Western's prez joins
The Gazette for a chat
By Anton Vidgen
The Gazette caught up with Western President
Paul Davenport yesterday to talk about deregulated tuition,
freedom fries and retirement.
What political challenges has Western
been facing in recent years?
The fundamental challenge is to accept an increasing number
of students with budgets that lag behind the student numbers
in real terms. There's been a trend for the last 20 years in
budgets that don't keep pace with student enrollment for Ontario
generally and for Western in particular. That shows up in a
rising student-faculty ratio and a rising student-staff ratio
and we need to get those ratios down.
Do you support deregulated undergraduate
I do support deregulated undergraduate tuition. Having taken
that position, I would point out to you, for example, in the
graduate student area, where we've had deregulated fees for
many years, those fees have not been going up rapidly in most
graduate programs. Indeed, we've kept the growth of the fee
in the PhD area at about the same two per cent that we've applied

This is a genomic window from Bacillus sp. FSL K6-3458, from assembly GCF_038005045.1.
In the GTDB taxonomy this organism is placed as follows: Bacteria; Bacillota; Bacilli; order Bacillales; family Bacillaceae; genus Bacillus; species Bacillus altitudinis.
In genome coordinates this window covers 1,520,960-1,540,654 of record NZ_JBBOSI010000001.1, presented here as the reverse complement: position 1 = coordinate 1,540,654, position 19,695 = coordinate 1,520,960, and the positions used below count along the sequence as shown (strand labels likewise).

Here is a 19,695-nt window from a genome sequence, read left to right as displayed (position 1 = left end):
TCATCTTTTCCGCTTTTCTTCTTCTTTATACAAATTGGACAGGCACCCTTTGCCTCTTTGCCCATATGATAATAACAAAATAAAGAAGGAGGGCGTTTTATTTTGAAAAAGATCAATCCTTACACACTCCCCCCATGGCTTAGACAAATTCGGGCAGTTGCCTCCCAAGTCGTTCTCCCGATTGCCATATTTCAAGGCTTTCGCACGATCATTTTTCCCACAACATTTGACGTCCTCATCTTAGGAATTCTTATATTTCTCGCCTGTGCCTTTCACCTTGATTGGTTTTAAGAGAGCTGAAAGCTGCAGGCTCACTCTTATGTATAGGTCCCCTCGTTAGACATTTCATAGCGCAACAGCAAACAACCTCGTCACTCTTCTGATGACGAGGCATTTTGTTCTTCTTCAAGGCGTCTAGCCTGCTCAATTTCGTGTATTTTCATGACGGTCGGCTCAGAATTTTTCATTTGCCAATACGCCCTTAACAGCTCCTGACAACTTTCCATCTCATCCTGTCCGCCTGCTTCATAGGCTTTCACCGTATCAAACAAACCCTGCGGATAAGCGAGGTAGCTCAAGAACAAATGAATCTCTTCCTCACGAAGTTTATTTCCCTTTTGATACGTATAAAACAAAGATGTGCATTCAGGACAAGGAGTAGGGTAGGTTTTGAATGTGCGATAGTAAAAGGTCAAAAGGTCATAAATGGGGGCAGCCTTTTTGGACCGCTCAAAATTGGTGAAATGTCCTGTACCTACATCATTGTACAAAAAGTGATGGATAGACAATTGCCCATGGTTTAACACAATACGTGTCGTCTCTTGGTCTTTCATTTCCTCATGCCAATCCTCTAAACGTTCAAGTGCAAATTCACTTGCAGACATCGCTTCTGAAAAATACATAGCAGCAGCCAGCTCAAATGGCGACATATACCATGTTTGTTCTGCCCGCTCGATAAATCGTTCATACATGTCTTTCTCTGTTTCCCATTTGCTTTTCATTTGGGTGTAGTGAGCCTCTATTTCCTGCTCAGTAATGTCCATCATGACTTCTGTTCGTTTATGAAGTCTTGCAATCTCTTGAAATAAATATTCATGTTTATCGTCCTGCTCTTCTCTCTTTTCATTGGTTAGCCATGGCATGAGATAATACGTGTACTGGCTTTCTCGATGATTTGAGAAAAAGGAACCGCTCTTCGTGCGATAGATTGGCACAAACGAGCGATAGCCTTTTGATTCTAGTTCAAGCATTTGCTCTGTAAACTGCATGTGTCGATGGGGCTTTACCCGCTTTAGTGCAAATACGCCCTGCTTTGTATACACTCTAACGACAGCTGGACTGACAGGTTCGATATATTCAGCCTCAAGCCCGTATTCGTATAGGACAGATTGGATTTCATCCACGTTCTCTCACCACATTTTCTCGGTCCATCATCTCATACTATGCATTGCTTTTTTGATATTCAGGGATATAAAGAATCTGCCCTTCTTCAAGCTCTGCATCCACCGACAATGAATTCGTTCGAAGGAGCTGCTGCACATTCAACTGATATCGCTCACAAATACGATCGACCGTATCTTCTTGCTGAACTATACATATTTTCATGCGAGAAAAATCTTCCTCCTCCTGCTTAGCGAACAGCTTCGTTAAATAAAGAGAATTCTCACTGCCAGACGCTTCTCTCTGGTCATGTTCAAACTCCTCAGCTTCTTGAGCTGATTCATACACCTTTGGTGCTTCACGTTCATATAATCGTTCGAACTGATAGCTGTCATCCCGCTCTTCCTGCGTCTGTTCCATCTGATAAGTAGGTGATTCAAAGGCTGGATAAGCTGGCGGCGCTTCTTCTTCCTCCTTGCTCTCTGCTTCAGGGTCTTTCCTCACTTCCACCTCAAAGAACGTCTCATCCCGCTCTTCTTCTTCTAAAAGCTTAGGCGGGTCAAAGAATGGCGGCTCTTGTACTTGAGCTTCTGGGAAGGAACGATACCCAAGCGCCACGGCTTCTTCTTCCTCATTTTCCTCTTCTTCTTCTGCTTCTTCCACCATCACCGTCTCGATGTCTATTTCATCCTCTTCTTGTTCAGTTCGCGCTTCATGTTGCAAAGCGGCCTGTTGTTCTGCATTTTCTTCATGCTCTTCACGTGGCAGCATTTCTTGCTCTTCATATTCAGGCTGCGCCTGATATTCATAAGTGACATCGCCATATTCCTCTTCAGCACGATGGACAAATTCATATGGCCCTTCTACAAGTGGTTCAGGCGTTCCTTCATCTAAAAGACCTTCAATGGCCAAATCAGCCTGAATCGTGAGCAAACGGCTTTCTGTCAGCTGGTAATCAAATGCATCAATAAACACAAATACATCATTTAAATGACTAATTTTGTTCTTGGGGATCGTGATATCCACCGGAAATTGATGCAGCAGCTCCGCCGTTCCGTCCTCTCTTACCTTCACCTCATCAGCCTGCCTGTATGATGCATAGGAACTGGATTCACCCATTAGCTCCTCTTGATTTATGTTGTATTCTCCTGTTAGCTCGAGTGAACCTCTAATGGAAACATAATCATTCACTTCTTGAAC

to the undergraduate students in the regulated programs.
Which is more important to Western:
the humanities or the sciences?
We would be one of those universities, maybe a leading university
in this regard, that has strengths across the board. We traditionally
have a larger share of our budget in the humanities and the
social sciences than the other large research universities.
I'm proud of that fact. That said, we have an enormously strong
faculty in science, and engineering, and medicine and the professional
schools. For a university of our size, it's not a question of
picking only one area, it's identifying strengths across the
university and investing in them.
A game of word association:
The Gazette - Good reporting.
University Students' Council President Paul Yeoman -
Excellent lunch companion.
Ontario Premier Ernie Eves - Involved in a
If you could design a Homecoming float
that would symbolize yourself, what would it look like?
It would have me reading a good book by the Indre river in the
Loire valley (in France) on a sunny day.
As a French knight, what do you think
about french fries being renamed freedom fries in the United
The links between the American people and the French people
are profound and are of historical importance. Frankly I thought
it was sad to see the extremely negative reaction. I hope these
two great countries can get back together again.
What are your personal pursuits?
I enjoy biking - I wish I had more time for that. Jazz music
- I've just been on the CHRW [94.7 FM] jazz show with Barney
Booth today. And impressionist painting - I like not only viewing
the paintings but reading about it.
When your presidential term
expires, what do you plan to do?
My current contract is for my third term
at Western that finishes in 2009 when I'll be 62 years old and
I promised my wife that I'll retire at that time. It's the one
clause in our marriage contract [laughs].